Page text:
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Role of feasibility and pilot studies in randomised controlled trials: a cross-sectional study

Role of feasibility and pilot studies in randomised controlled trials: a cross-sectional study
Role of feasibility and pilot studies in randomised controlled trials: a cross-sectional study
Objectives To assess the value of pilot and feasibility studies to randomised controlled trials (RCTs) funded by the National Institute for Health Research (NIHR) Health Technology Assessment (HTA) programme. To explore the methodological components of pilot/feasibility studies and how they inform full RCTs.

Study design Cross-sectional study.

Setting Both groups included NIHR HTA programme funded studies in the period 1 January 2010–31 December 2014 (decision date). Group 1: stand-alone pilot/feasibility studies published in the HTA Journal or accepted for publication. Group 2: all funded RCT applications funded by the HTA programme, including reference to an internal and/or external pilot/feasibility study. The methodological components were assessed using an adapted framework from a previous study.

Main outcome measures The proportion of stand-alone pilot and feasibility studies which recommended proceeding to full trial and what study elements were assessed. The proportion of ‘HTA funded’ trials which used internal and external pilot and feasibility studies to inform the design of the trial.

Results Group 1 identified 15 stand-alone pilot/feasibility studies. Study elements most commonly assessed were testing recruitment (100% in both groups), feasibility (83%, 100%) and suggestions for further study/investigation (83%, 100%). Group 2 identified 161 ‘HTA funded’ applications: 59 cited an external pilot/feasibility study where testing recruitment (50%, 73%) and feasibility (42%, 73%) were the most commonly reported study elements: 92 reported an internal pilot/feasibility study where testing recruitment (93%, 100%) and feasibility (44%, 92%) were the most common study elements reported.

Conclusions ‘HTA funded’ research which includes pilot and feasibility studies assesses a variety of study elements. Pilot and feasibility studies serve an important role when determining the most appropriate trial design. However, how they are reported and in what context requires caution when interpreting the findings and delivering a definitive trial.
2044-6055
1-9
Blatch-Jones, Amanda
6bb7aa9c-776b-4bdd-be4e-cf67abd05652
Ashton-Key, Martin
5994ca63-021e-44b1-86c4-b7ae53321101
Kirkpatrick, Emma V
ef4472be-90bf-400a-b100-e9d26cb907fc
Pek, Wei
bb2f78d3-78b2-4a9e-a65a-7bae5fbe6759
Blatch-Jones, Amanda
6bb7aa9c-776b-4bdd-be4e-cf67abd05652
Ashton-Key, Martin
5994ca63-021e-44b1-86c4-b7ae53321101
Kirkpatrick, Emma V
ef4472be-90bf-400a-b100-e9d26cb907fc
Pek, Wei
bb2f78d3-78b2-4a9e-a65a-7bae5fbe6759

Blatch-Jones, Amanda, Ashton-Key, Martin, Kirkpatrick, Emma V and Pek, Wei (2018) Role of feasibility and pilot studies in randomised controlled trials: a cross-sectional study. BMJ Open, 8 (9), 1-9. (doi:10.1136/bmjopen-2018-022233).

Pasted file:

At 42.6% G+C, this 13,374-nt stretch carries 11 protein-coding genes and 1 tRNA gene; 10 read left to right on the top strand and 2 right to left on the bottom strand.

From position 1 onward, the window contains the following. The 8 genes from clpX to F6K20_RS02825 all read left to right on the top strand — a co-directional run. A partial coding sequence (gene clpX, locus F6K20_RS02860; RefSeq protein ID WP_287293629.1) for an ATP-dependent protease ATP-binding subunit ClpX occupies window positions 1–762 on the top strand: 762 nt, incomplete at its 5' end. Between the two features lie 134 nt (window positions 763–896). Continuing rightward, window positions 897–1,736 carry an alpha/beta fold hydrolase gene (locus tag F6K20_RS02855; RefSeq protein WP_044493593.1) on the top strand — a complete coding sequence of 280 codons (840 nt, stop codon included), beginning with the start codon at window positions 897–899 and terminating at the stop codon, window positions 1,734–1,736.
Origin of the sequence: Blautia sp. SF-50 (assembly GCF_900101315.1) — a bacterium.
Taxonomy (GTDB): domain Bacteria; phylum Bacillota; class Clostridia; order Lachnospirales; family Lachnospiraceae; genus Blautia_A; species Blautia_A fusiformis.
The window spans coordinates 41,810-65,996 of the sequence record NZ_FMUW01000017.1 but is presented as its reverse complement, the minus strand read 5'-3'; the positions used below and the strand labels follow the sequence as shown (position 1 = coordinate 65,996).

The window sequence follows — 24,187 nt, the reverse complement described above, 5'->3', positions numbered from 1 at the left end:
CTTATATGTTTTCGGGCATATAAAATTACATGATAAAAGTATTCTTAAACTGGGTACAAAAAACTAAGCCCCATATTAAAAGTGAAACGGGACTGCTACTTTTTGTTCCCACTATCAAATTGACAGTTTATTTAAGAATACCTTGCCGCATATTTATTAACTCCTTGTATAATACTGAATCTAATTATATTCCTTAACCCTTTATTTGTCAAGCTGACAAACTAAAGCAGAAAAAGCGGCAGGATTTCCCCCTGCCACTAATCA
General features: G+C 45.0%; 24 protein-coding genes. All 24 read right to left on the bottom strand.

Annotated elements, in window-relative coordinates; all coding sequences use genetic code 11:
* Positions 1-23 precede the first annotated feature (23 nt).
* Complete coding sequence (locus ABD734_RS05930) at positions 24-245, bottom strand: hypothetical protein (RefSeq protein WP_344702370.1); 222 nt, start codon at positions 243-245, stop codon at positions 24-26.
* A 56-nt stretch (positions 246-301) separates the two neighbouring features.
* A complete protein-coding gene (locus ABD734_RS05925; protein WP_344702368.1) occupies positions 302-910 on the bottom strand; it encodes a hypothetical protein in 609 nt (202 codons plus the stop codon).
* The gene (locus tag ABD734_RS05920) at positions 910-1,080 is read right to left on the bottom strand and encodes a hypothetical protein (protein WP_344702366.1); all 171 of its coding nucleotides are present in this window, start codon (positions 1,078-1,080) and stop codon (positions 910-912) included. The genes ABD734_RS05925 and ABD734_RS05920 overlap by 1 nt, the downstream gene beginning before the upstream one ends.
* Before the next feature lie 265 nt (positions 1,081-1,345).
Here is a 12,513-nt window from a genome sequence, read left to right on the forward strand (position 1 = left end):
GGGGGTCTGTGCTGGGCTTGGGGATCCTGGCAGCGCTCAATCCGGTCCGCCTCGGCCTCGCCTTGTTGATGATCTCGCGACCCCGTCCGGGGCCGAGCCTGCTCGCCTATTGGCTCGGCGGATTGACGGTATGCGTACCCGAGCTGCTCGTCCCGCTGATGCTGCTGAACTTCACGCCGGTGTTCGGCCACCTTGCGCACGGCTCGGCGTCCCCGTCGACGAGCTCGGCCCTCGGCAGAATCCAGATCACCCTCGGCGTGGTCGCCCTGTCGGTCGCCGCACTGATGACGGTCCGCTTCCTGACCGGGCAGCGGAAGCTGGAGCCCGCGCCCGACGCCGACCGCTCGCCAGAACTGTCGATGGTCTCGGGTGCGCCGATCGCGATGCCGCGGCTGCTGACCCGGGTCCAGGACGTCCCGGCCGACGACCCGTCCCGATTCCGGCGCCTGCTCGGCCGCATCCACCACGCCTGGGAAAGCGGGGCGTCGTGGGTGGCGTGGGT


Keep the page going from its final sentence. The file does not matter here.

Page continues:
Record type: Article

Abstract

Objectives To assess the value of pilot and feasibility studies to randomised controlled trials (RCTs) funded by the National Institute for Health Research (NIHR) Health Technology Assessment (HTA) programme. To explore the methodological components of pilot/feasibility studies and how they inform full RCTs.

Study design Cross-sectional study.

Setting Both groups included NIHR HTA programme funded studies in the period 1 January 2010–31 December 2014 (decision date). Group 1: stand-alone pilot/feasibility studies published in the HTA Journal or accepted for publication. Group 2: all funded RCT applications funded by the HTA programme, including reference to an internal and/or external pilot/feasibility study. The methodological components were assessed using an adapted framework from a previous study.

Main outcome measures The proportion of stand-alone pilot and feasibility studies which recommended proceeding to full trial and what study elements were assessed. The proportion of ‘HTA funded’ trials which used internal and external pilot and feasibility studies to inform the design of the trial.

Results Group 1 identified 15 stand-alone pilot/feasibility studies. Study elements most commonly assessed were testing recruitment (100% in both groups), feasibility (83%, 100%) and suggestions for further study/investigation (83%, 100%). Group 2 identified 161 ‘HTA funded’ applications: 59 cited an external pilot/feasibility study where testing recruitment (50%, 73%) and feasibility (42%, 73%) were the most commonly reported study elements: 92 reported an internal pilot/feasibility study where testing recruitment (93%, 100%) and feasibility (44%, 92%) were the most common study elements reported.

Conclusions ‘HTA funded’ research which includes pilot and feasibility studies assesses a variety of study elements. Pilot and feasibility studies serve an important role when determining the most appropriate trial design. However, how they are reported and in what context requires caution when interpreting the findings and delivering a definitive trial.

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More information

Accepted/In Press date: 8 August 2018
e-pub ahead of print date: 25 September 2018

Identifiers

Local EPrints ID: 423749
URI: https://eprints.soton.ac.uk/id/eprint/423749
ISSN: 2044-6055
PURE UUID: 8a18afc5-241d-4409-bfce-4bb380ce5727
ORCID for Amanda Blatch-Jones: ORCID iD orcid.org/0000-0002-1486-5561
ORCID for Emma V Kirkpatrick: ORCID iD orcid.org/0000-0002-3099-1605

Catalogue record

Date deposited: 01 Oct 2018 16:30
Last modified: 14 Mar 2019 01:44

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